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Inside Aleksandra Zee’s Dreamy, Desert-Inspired Textile and Art Collections

Joshua Tree–based artist Aleksandra Zee, best known for her wood artwork, impeccable style, and calming desert-meets-modern aesthetic, recently debuted a new body of work, Let The Light In, and a textile collection with Soukie Modern. Formerly based in Oakland, the artist and designer has designed pieces and installations for the likes of MacArthur Place Hotel & Spa and Calistoga Motor Lodge & Spa, and is busy masterminding a future outdoor art collection using metal and concrete. Ahead, Zee dishes about her new art and textile collections and shares a few key design tips and tricks for any space—including designing with meaning and purpose.  

We are such big fans of your work. Tell us about your move from Oakland to Joshua Tree and how it inspires you?

Aleksandra Zee: “My husband, Antrom, and I have always wanted to move down to the desert. We initially bought land in Joshua Tree in 2017 with the hope of building a home from the ground up. While that ended up being a bit more daunting, in 2023 we decided to start looking at homes in the area. After a few months, we found our actual dream home: a 1970s ranch-style house with a massive 1,800-square-foot studio space for my woodshop. We knew it was perfect for us. The desert has always called us. We both are endlessly inspired by the desert landscape and life here. We know in our bones this was the right choice.”

Describe your new collection, Let The Light In

AZ: “My new collection is about finding beauty in the prosaic, celebrating the slowness of desert life, and allowing for space and time to heal. It captures a period of growth, evolution, and new beginnings. Bringing the literal and metaphorical light to the forefront. When we moved to the desert, I felt a deep shift in my creative process and a brand new inspiration that came from experiencing my first summer in the desert heat. The material is all wood, and some pieces have a limewash.”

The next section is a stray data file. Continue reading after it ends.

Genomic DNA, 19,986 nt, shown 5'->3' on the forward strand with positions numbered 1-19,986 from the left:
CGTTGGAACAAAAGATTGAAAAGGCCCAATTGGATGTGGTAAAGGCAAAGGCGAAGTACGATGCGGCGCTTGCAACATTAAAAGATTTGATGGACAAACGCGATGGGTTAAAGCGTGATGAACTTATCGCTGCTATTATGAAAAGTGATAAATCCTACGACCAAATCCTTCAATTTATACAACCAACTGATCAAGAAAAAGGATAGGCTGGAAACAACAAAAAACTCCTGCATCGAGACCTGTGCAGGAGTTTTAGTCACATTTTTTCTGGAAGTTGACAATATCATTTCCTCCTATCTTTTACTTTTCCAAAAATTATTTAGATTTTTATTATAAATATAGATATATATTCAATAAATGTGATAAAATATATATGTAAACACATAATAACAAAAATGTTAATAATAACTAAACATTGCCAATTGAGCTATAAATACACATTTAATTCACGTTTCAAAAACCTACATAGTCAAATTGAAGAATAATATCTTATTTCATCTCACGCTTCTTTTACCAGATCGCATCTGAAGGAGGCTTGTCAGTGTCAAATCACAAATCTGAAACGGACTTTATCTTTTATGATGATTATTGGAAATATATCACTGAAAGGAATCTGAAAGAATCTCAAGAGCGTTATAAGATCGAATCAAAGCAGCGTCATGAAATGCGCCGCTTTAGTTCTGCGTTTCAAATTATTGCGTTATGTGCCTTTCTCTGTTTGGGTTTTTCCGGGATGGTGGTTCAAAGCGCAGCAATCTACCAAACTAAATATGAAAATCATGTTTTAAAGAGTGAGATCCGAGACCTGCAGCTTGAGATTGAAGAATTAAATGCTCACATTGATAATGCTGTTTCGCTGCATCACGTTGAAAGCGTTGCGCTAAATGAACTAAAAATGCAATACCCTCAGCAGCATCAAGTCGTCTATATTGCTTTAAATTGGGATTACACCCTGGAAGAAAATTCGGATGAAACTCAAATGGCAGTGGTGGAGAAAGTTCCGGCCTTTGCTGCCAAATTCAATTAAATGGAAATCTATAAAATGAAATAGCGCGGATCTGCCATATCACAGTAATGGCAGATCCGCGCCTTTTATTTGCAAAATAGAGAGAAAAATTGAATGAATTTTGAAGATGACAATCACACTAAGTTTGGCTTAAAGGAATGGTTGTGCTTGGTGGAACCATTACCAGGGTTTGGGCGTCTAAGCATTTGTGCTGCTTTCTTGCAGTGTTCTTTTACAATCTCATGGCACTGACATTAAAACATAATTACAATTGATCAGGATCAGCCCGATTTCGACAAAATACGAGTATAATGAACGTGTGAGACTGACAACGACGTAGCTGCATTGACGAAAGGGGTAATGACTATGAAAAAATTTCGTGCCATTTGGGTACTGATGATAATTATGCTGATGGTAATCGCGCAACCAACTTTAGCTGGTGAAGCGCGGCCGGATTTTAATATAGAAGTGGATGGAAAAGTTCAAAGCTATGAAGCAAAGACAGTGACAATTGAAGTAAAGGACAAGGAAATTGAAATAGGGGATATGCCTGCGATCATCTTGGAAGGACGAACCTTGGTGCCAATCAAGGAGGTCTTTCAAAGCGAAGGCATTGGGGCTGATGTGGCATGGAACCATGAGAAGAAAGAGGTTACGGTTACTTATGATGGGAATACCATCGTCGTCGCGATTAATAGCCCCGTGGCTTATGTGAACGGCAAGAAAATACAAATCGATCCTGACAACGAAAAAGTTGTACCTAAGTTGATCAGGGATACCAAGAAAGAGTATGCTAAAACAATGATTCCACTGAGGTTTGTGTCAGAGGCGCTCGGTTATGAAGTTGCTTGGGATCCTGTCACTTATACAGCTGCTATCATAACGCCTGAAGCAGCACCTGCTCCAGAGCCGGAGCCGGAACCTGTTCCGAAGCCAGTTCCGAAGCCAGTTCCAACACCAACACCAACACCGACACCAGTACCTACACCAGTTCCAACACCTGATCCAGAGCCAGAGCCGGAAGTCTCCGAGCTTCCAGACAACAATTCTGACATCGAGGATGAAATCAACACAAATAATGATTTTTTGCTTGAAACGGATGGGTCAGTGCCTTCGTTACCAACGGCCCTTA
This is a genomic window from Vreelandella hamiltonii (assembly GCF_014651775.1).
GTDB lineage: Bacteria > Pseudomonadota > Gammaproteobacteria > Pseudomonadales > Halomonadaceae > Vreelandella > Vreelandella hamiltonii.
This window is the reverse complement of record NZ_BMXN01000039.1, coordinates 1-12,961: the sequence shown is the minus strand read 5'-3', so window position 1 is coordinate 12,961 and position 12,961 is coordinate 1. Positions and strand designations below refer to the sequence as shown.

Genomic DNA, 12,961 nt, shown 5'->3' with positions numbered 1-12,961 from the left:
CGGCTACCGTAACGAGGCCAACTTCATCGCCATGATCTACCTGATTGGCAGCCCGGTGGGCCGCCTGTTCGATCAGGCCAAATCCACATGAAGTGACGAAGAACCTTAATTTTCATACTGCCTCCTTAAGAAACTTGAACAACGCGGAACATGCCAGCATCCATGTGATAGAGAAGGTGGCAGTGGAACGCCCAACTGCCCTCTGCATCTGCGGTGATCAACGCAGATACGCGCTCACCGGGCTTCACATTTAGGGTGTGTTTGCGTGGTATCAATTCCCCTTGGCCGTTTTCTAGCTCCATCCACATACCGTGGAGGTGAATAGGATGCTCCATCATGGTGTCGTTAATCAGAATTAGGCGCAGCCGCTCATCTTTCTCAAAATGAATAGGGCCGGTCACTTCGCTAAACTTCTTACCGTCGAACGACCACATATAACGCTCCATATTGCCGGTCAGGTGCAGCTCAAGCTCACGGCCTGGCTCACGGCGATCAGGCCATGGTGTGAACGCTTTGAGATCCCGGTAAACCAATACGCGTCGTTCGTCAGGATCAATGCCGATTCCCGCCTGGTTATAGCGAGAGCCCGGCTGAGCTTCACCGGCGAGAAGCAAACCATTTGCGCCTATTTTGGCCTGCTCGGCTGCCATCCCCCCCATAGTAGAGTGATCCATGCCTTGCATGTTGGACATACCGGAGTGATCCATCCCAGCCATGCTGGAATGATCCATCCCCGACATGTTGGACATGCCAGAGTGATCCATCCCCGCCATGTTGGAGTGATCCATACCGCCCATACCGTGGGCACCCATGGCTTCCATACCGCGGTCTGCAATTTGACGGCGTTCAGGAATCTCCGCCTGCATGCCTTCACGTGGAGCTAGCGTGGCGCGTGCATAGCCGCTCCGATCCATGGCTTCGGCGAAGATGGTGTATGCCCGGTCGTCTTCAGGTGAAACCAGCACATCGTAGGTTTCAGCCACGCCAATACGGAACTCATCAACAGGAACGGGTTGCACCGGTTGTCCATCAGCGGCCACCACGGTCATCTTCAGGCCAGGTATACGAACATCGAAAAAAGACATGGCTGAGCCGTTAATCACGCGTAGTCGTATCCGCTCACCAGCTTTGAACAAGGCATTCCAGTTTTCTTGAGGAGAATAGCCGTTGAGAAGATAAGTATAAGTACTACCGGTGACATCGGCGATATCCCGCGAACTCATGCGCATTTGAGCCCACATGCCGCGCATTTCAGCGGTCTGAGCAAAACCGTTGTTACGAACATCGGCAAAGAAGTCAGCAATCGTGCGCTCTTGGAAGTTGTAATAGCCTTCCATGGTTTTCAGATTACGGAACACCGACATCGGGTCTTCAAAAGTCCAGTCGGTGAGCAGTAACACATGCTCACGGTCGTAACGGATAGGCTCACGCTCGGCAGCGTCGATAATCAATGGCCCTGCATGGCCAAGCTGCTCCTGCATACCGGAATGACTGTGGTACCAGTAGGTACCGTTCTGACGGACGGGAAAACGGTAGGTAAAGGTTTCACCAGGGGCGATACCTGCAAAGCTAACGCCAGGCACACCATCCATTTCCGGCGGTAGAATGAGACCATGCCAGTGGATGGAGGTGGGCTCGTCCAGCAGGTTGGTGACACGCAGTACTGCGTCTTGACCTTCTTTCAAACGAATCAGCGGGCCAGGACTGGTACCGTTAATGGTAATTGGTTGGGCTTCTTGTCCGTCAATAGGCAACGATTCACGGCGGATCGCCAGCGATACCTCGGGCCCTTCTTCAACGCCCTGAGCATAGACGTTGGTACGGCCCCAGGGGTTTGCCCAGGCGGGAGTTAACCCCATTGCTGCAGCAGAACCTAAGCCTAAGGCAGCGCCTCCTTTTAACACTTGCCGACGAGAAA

Zee’s new wood art collection. Photo by Antrom Kury.

How does the new collection differ from your existing pieces?

AZ: “My favorite aspect of the new collection is how delicate each piece is. The wood is tenderly held together and light can pass through it. Something that was really important to me while creating the work was focusing on the light and the shadows each piece plays with. My work in the past is fixed, these new pieces interact with the space, come out from the wall, and let light act as another medium, changing as the day goes on and the sunlight shifts.”

Zee’s new Let The Light In collection embraces the slowness of desert life. Photo by Antrom Kury.

How long does it take to create a piece from start to finish?

AZ: “For the larger pieces my start to finish is about 5 days, but that can change if I change my mind about the direction and color. Timelines are never ever the same with any piece because I focus so much on exploring and playing instead of planning.”

Zee’s collection of new wood art. Photo by Antrom Kury.

We love the new rug collection. What was it like collaborating on designing textiles and what do you like most about the designs?